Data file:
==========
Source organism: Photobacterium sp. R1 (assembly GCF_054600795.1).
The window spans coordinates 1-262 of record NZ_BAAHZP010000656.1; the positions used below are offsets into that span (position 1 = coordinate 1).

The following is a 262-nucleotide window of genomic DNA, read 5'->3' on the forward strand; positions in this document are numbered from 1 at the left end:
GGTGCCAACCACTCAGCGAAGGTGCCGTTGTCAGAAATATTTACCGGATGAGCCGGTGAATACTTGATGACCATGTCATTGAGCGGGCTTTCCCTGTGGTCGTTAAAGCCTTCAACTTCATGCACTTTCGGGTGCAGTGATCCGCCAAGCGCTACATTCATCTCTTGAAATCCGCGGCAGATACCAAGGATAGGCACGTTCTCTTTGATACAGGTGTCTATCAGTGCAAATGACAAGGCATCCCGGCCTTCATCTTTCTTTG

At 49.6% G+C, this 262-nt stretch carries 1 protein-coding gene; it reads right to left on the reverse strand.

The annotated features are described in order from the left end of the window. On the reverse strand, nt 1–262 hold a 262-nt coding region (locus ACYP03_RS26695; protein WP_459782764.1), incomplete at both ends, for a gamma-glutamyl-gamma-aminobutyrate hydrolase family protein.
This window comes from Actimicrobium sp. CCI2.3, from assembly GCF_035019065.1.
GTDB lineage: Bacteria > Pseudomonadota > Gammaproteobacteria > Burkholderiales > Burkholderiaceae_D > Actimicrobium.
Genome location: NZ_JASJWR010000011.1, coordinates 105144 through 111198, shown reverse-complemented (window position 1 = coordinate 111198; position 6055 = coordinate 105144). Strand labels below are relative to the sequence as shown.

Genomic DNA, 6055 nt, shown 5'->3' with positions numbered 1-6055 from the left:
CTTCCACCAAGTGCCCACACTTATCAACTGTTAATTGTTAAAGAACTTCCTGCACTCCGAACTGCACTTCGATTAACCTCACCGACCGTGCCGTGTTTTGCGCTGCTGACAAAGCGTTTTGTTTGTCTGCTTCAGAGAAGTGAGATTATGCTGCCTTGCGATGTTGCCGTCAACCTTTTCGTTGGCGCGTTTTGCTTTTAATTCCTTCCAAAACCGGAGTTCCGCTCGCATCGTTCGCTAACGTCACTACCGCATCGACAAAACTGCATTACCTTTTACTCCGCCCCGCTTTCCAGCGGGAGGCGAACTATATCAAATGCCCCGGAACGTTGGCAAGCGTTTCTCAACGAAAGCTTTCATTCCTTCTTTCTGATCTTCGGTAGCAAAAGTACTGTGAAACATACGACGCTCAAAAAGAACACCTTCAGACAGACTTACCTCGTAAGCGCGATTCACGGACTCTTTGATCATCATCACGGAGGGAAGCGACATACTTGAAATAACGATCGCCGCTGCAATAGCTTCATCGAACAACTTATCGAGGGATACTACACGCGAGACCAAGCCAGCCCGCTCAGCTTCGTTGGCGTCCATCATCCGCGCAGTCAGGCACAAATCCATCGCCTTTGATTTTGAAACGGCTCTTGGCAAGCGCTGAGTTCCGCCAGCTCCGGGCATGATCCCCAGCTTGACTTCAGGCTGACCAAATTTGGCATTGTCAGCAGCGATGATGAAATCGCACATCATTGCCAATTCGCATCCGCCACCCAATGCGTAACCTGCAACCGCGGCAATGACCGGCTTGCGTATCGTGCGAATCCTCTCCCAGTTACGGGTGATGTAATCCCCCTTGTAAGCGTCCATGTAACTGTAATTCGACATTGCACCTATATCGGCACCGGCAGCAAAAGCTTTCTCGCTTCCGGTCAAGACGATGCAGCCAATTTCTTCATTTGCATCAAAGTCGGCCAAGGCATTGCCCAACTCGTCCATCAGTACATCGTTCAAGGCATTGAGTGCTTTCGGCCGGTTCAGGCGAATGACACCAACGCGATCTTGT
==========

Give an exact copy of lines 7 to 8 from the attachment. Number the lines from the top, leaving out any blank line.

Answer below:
This window comes from Actimicrobium sp. CCI2.3, from assembly GCF_035019065.1.
GTDB lineage: Bacteria > Pseudomonadota > Gammaproteobacteria > Burkholderiales > Burkholderiaceae_D > Actimicrobium.